Setting a goal for an organization is a trying task that takes energy and time if done right. Your goal will tell you, and everyone in the organization, and outside what you are aiming for and working towards. This will influence what will happen with the organization in the future. It is important to take into account everyone, and their point-of-view, which is why it is recommended that you set differentiated goals. In this article we describe some models, that make goal setting more manageable. First, we will describe when to set goals – and when not to – using the theory of “freeze and unfreeze” by psychologist Kurt Lewin. Next, we will describe the SMART goal- model, which is used as a tool for setting goals in an organization. This model helps you set goals, that make sense.
Freeze and unfreeze
When you get up in the morning and grab your regular breakfast, do you think about where you have place the bowls, plates and utensils in your kitchen? Probably not. That would take you out of your routine and make you re-evaluate where everything in your house is place and how you act in your kitchen. The reason you don’t think about these things in your everyday life is called freeze mode, which means that you take things for granted and don’t rethink everything. This makes humans able to act in everyday life, but you might overlook the big picture. Not thinking about everything frees you up to think about more specific tasks.
Once in a while you might want to unfreeze and think if you have actually placed your cups in the best place of the kitchen. Unfreezing one thing will make more things unfreeze. If you move your coffee cup over next to the coffee machine you might have to move the tea leaves that were there before, which will take the place of the sugar cubes and so on. When re-thinking your organizations goals in relation to e.g. branding you cannot do it without also rethinking human resources, production, where you get your supplies and so on. This unfreezing is a demanding task that will take a lot of psychological energy, but will benefit in the long run. This means you should do it regularly, but not too often.
To not waste energy and time, there needs to be a respect for the fact that when you set a goal it is set in stone and you need to trust it. This way you can focus on something else and be confident in your decisions. Then you might set a date for when you need to reflect on the goal, but it cannot be done constantly.
One of the suitable models to follow when setting a goal for your organization is the SMART model. SMART is an abbreviation of Specific, Measurable, Attainable, Relevant and Time Based and it is a well-established tool that you can use to plan and achieve your goals. It is commonly attributed to Peter Drucker’s Management by Objectives concept.
SMART is an abbreviation of the words “Specific”, “Measurable”, “Attainable”, “Relevant” and “Time Based”. Below is an explanation of each of these.
Your goal should be clear and specific, otherwise your employees won’t be able to focus your efforts or feel truly motivated to achieve it and you won’t be able to measure it with key performance indicators (KPIs). It is important that goals are clear for the employees, who have to deal with them and it has to be clear what the KPI exactly measures. The employees know what happens in the everyday, so the strategic goals have to build on a common understanding between everyone involved. When using KPIs it is often useful to find out, what you want to know and thereafter look through data to find the answers. The KPIs would not matter if they did not measure on something specific and useful. It will also make it easier for you and your employee to identify a clear plan to achieve the KPI.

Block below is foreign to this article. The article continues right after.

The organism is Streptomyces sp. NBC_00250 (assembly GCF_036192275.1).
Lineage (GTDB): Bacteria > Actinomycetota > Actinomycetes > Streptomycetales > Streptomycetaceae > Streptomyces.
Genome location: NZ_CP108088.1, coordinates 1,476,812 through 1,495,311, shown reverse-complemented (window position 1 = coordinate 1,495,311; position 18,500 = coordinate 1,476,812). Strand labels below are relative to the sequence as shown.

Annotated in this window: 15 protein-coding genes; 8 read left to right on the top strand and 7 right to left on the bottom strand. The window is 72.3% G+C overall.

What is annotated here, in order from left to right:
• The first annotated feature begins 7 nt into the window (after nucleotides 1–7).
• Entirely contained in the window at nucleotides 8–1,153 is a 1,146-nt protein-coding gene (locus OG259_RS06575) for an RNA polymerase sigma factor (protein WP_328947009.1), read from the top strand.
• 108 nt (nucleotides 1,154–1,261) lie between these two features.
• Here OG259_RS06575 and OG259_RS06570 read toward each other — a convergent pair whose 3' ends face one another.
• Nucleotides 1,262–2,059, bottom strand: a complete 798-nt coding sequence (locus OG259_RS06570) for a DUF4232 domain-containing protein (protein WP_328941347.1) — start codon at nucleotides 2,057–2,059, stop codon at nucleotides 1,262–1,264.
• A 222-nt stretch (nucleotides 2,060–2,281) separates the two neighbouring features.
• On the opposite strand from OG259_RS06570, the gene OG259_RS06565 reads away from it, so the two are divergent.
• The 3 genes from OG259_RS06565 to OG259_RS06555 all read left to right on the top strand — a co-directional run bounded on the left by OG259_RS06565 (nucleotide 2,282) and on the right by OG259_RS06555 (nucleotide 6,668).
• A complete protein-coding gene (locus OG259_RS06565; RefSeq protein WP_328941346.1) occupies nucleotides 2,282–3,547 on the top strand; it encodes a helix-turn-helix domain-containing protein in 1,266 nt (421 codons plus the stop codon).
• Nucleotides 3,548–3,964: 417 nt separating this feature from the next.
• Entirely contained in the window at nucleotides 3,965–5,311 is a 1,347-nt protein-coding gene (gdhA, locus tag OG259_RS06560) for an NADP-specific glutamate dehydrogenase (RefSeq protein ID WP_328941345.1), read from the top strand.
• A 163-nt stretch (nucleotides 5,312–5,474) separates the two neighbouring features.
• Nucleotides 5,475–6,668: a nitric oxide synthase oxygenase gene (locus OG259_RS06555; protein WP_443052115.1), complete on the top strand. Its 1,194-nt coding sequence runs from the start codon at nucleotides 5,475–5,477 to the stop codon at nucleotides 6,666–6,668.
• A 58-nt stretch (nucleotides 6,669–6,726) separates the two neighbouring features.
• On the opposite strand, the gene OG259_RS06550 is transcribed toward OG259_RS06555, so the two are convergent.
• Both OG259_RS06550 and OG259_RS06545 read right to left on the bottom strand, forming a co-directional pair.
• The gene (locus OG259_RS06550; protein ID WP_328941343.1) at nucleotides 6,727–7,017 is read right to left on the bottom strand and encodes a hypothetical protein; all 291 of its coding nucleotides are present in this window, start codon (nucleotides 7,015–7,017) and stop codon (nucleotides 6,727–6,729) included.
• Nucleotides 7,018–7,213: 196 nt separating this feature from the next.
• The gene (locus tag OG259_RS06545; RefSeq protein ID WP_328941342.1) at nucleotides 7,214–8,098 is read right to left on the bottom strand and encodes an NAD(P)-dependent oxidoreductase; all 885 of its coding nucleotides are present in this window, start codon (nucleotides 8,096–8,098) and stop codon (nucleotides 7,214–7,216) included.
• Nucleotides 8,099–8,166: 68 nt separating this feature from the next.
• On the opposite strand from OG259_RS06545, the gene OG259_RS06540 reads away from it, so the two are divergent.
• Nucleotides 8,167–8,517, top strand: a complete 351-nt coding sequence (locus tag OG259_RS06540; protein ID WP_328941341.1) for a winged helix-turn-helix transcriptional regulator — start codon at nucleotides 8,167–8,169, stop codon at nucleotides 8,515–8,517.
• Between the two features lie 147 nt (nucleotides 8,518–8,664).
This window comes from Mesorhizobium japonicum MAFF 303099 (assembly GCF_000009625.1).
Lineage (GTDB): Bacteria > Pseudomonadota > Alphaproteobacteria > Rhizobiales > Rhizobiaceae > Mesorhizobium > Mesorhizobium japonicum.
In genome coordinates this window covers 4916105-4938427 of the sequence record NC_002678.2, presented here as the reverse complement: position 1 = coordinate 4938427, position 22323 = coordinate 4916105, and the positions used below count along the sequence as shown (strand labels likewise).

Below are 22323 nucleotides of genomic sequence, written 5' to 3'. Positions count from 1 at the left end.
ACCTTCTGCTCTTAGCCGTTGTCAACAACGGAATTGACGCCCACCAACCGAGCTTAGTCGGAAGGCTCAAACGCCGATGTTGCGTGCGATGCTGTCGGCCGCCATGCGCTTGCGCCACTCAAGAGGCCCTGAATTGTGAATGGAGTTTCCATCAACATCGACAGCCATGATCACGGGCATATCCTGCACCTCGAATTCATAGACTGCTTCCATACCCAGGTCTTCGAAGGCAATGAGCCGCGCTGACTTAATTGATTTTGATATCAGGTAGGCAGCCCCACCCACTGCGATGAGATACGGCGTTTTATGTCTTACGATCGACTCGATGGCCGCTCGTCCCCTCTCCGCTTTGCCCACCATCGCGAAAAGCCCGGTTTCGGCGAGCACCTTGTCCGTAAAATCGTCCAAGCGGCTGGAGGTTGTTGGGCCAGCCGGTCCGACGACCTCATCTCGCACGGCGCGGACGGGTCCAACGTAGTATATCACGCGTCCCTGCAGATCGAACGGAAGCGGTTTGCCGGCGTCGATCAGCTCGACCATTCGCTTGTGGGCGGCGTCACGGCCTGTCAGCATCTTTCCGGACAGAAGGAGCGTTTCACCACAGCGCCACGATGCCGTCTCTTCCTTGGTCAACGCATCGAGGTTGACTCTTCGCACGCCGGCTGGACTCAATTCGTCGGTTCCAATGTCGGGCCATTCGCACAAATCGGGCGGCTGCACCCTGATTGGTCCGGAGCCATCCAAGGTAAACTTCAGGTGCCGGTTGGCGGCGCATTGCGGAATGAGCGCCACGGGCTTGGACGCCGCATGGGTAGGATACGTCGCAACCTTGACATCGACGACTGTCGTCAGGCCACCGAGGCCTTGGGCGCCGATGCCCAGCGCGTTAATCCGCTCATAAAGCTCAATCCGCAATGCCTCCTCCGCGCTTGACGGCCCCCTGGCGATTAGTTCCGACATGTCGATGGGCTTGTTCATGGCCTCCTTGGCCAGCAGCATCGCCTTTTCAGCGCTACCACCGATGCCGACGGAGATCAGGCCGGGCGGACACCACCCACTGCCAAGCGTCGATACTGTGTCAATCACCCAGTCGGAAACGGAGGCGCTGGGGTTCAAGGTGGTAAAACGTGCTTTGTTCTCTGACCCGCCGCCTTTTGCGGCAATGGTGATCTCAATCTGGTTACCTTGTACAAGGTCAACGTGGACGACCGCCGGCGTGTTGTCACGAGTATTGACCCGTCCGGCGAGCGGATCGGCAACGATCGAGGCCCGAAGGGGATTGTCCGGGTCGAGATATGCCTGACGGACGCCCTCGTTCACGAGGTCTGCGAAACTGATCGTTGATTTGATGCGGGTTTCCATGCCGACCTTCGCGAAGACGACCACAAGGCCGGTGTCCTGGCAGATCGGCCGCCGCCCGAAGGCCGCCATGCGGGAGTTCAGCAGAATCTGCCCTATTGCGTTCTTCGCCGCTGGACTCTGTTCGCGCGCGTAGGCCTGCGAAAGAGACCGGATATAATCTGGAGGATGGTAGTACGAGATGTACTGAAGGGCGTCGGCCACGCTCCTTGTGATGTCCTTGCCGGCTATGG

This research proves at setting goals will help your organization.
When setting your goal, you are not setting a standard of what is acceptable, but for what you want to get or reach.
This is a hard statement and setting goals is a delicate process. Nevertheless, studies shows that those who set ambitious, but achievable, goals tend to be more productive and better at achieving them.
This way of thinking leads to the fact that not reaching your goal also improves on your company. You should be in an iterative cycle, where the goals that are not achieved influence what you do in terms of strategy and future goals.
Using the theories described in this article, we can say that using goals for your organization works better when it is done at a specific time. Then they are not questioned again before the time has run out, or an unacceptable level has been reached.
The best goals are clear and specific and relevant, so that the employees can relate to them and see how their actions affect the goals. The goals also have to be measurable, so there is no doubt whether they have been achieved or not. In addition goals should be realistic and attainable, so neither the employee or employer will give up beforehand. And last, but not least the goals should be time based, so there is a deadline to work towards.